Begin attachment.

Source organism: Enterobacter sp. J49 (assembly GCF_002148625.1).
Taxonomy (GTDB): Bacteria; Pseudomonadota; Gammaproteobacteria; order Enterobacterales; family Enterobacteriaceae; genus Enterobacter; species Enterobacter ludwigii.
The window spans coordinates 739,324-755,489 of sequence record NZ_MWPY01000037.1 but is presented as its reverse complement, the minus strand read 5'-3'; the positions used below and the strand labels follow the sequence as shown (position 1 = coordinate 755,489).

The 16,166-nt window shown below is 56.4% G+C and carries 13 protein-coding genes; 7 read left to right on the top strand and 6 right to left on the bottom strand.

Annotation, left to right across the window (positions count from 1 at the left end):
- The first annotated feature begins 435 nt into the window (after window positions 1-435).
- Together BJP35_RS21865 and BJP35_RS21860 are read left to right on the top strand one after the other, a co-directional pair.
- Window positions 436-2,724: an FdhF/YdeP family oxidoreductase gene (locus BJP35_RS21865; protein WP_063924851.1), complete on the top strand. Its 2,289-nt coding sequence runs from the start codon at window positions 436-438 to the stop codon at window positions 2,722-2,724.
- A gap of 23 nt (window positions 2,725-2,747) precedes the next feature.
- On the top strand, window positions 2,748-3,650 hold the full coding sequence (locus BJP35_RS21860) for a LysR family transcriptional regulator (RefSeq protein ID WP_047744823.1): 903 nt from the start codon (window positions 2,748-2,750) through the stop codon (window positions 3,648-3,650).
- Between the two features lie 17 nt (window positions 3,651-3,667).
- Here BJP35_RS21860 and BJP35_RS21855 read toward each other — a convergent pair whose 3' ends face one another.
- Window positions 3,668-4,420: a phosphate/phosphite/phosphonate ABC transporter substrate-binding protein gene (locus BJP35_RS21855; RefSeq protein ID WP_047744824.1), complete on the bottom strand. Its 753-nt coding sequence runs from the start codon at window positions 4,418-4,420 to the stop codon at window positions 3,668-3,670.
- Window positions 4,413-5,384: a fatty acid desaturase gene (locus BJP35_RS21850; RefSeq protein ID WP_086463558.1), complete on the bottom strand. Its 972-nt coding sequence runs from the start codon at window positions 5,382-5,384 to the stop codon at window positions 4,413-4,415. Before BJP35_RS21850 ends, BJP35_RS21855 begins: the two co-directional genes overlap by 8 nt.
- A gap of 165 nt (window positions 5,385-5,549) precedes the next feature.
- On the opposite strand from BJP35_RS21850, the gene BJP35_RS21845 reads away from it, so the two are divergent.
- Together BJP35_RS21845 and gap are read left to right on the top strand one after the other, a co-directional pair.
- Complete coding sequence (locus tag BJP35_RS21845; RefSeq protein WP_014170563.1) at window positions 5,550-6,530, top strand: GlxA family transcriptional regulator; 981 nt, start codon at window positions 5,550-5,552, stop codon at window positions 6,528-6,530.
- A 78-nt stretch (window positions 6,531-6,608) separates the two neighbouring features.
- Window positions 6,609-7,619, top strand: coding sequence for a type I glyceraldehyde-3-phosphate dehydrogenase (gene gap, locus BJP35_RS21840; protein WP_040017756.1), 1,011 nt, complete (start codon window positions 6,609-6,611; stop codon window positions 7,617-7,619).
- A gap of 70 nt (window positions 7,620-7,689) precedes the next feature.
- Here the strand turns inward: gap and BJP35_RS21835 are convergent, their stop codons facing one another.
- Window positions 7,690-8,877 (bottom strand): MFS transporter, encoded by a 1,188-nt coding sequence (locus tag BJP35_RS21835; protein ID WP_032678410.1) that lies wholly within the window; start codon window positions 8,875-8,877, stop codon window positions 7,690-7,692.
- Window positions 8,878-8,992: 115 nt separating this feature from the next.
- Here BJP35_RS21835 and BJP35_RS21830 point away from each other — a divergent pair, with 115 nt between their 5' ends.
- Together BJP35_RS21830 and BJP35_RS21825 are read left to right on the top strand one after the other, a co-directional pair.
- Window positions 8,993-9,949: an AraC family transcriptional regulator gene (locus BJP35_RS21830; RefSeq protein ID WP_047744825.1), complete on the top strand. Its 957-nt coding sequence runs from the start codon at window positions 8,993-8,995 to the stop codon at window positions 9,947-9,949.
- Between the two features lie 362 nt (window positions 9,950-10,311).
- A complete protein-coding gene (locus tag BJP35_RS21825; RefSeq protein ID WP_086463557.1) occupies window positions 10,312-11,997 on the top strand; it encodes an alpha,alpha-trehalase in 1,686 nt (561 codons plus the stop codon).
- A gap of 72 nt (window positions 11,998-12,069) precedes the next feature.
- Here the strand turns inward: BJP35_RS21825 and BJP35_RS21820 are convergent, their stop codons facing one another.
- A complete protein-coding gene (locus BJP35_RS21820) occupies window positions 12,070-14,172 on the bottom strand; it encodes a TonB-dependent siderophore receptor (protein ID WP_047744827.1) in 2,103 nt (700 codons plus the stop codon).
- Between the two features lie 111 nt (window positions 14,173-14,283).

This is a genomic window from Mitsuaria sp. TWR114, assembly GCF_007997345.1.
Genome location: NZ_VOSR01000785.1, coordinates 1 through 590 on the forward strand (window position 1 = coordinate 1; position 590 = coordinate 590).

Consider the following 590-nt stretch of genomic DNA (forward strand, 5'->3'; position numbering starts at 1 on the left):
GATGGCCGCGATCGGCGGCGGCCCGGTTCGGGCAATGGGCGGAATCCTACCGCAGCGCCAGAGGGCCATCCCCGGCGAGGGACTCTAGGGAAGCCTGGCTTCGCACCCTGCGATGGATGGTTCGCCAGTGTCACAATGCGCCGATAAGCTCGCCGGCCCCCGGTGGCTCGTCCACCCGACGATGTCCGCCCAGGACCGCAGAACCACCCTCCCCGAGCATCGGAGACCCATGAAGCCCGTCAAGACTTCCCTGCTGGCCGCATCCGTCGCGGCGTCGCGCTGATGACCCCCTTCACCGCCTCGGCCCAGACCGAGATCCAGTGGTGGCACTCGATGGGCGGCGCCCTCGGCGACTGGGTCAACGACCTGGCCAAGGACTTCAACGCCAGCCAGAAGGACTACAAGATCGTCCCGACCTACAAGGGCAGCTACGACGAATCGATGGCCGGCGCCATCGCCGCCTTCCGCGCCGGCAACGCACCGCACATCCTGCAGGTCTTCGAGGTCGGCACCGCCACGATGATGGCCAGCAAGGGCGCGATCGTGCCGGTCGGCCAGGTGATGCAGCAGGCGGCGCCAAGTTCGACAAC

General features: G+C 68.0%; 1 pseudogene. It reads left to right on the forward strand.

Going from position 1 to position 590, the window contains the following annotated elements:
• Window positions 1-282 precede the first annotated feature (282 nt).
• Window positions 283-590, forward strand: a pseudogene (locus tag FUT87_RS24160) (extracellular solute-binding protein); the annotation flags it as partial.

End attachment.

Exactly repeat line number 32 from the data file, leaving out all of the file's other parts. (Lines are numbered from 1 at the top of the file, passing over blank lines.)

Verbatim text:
- A complete protein-coding gene (locus BJP35_RS21820) occupies window positions 12,070-14,172 on the bottom strand; it encodes a TonB-dependent siderophore receptor (protein ID WP_047744827.1) in 2,103 nt (700 codons plus the stop codon).